EdTech is gaining prominence as schools make space for digital tools in the classroom. Massive open online courses, coding workshops and social skills robots are changing how students of all ages are learning and interacting with educators.

However, it has so far been challenging to personalise learning in a traditional classroom, particularly in emerging countries. Teachers may recognise that different students learn differently, but there is little they can do as there is only one of them to a classroom full of students.

Today’s new technologies could help make personalised learning for every student a reality. GovInsider explores four initiatives in Asia and Africa to see how technology can be used as a tool to tailor education to individual needs, allowing students to learn at their own unique pace.

1. Automated exam marking in Cambodia

With the student-teacher ratio as high as 62 to one in some provinces in Cambodia, teachers struggle to keep track of students’ progress. It is time-consuming for teachers to mark dozens of assignments, and they may not be able to provide all the support that students need in crucial areas such as reading.

World Education, a nonprofit organisation, developed a mobile application that can automatically mark assessments. Students can now just complete benchmark exams on tablets, and their results will immediately be available to their teachers afterwards. This frees up teachers’ time, allowing them to focus their energies on supporting and monitoring progress.

If a student fails an assessment, the app will prescribe them additional exercises targeted at their weak areas, helping them develop reading skills at their own pace.

2. Intelligent tutoring in India

Many students struggle with maths at school. Educational Initiatives (EI), a private education company, believes that this is due to students’ misunderstanding of basic concepts, which are not getting corrected in class.

EI developed Mindspark, an intelligent tutoring system, which identifies the student’s weaknesses and provides them with tailored questions. Teachers receive real-time feedback on student performance and a common wrong answer report to help them identify weak points so that they could better design their lessons.

According to J-Pal, a global research centre, students who used Mindspark for 4.5 months saw a two times higher increase in scores than those who did not.

3. SMS classrooms in Kenya

What about children who do not have access to the internet? Most Kenyan homes have access to mobile phones, but less have internet connectivity.

Education company Eneza Education came up with a tool that uses SMS. Eneza partnered with mobile network operator Safaricom to launch Shupavu291, a studying tool that allows students across Kenya to access lessons and exercises aligned with the national curriculum via SMS.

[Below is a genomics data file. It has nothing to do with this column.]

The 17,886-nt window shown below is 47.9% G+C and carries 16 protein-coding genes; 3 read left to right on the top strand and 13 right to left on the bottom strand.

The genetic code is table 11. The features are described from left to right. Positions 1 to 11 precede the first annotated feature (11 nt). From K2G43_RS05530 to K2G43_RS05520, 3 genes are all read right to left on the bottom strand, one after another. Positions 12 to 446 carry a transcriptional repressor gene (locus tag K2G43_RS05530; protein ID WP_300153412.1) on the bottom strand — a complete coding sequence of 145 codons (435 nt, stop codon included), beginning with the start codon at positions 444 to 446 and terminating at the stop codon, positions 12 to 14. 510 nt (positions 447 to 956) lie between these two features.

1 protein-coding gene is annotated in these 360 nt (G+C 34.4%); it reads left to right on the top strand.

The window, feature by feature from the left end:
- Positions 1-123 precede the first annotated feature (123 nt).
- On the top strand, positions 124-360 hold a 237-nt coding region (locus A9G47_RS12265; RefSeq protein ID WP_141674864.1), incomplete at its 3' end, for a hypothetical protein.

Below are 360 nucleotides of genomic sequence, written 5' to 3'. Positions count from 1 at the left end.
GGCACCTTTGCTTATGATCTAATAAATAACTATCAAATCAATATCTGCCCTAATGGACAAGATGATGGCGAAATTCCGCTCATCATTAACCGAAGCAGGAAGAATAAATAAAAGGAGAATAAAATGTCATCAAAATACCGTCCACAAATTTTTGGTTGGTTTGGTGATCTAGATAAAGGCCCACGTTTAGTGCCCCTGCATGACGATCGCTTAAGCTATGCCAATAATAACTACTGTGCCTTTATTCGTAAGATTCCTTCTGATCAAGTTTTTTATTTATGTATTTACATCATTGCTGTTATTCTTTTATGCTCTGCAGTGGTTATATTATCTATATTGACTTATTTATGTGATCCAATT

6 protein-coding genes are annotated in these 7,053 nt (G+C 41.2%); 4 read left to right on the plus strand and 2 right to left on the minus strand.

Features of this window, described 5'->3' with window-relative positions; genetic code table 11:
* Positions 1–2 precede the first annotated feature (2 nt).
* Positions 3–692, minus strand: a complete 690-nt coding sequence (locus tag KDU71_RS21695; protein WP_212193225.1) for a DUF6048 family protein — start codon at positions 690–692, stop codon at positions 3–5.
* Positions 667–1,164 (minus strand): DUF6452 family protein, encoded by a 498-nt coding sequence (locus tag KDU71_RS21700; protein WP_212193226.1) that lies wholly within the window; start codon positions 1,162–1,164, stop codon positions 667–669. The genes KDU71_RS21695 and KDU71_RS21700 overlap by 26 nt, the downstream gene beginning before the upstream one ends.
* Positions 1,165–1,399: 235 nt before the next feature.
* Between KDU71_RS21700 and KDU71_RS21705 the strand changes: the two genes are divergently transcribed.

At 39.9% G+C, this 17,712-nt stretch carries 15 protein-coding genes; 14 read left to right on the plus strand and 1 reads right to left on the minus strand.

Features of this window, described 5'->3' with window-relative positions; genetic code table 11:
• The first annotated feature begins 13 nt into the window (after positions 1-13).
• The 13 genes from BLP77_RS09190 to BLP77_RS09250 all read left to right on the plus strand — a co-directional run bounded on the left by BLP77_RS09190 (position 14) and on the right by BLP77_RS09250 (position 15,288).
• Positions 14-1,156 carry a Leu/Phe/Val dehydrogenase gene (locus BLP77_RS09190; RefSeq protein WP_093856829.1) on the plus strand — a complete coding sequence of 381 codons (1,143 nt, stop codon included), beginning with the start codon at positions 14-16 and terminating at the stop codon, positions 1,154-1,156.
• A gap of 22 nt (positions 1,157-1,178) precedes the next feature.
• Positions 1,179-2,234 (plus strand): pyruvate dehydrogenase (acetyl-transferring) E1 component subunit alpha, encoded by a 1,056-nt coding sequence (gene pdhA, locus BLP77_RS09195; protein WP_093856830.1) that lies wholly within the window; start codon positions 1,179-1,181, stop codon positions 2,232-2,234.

Students receive questions over texts, and get personalised feedback based on their answers. “We want to ensure that the same way mobile devices are being used for banking, Kenyan children have access to educational material through mobile devices. Not only will it make learning convenient, but also interesting,” Safaricom CEO Bob Collymore was quoted as saying.


“We want to ensure that the same way mobile devices are being used for banking, Kenyan children have access to educational material through mobile devices.”

This tool has made tailored tutoring accessible to children in remote regions and refugee camps, and just this year, won the 2018 GLOMO “Best Mobile Innovation for Education” award.

4. China

In China, online education company Yixue Education is using an artificial intelligence tutor to help students prepare for the Gaokao, China’s national university entrance exam.

Yixue Education co-founder Li Haoyang explained that “traditional teaching in the classroom is very low in efficiency as the weaknesses of each student varies,” reported South China Morning Post.

Li believes that AI can solve this problem by optimising content and pace for individual students. The algorithm evaluates the student’s mastery of the skills tested on the exam, and provides a tailored set of lessons and exercises to help students practice the skills as needed. After a few days of training, the solution managed to raise students’ average maths scores by 9.95 points (or 38%).

We are still far from being able to provide a personalised education for every student. But these initiatives demonstrate that in encouraging ways, we are making strides towards that ideal.

Main image by Johan Bichel LindegaardCC BY 2.0; Kenyan schoolchildren image by SIM USACC BY 2.0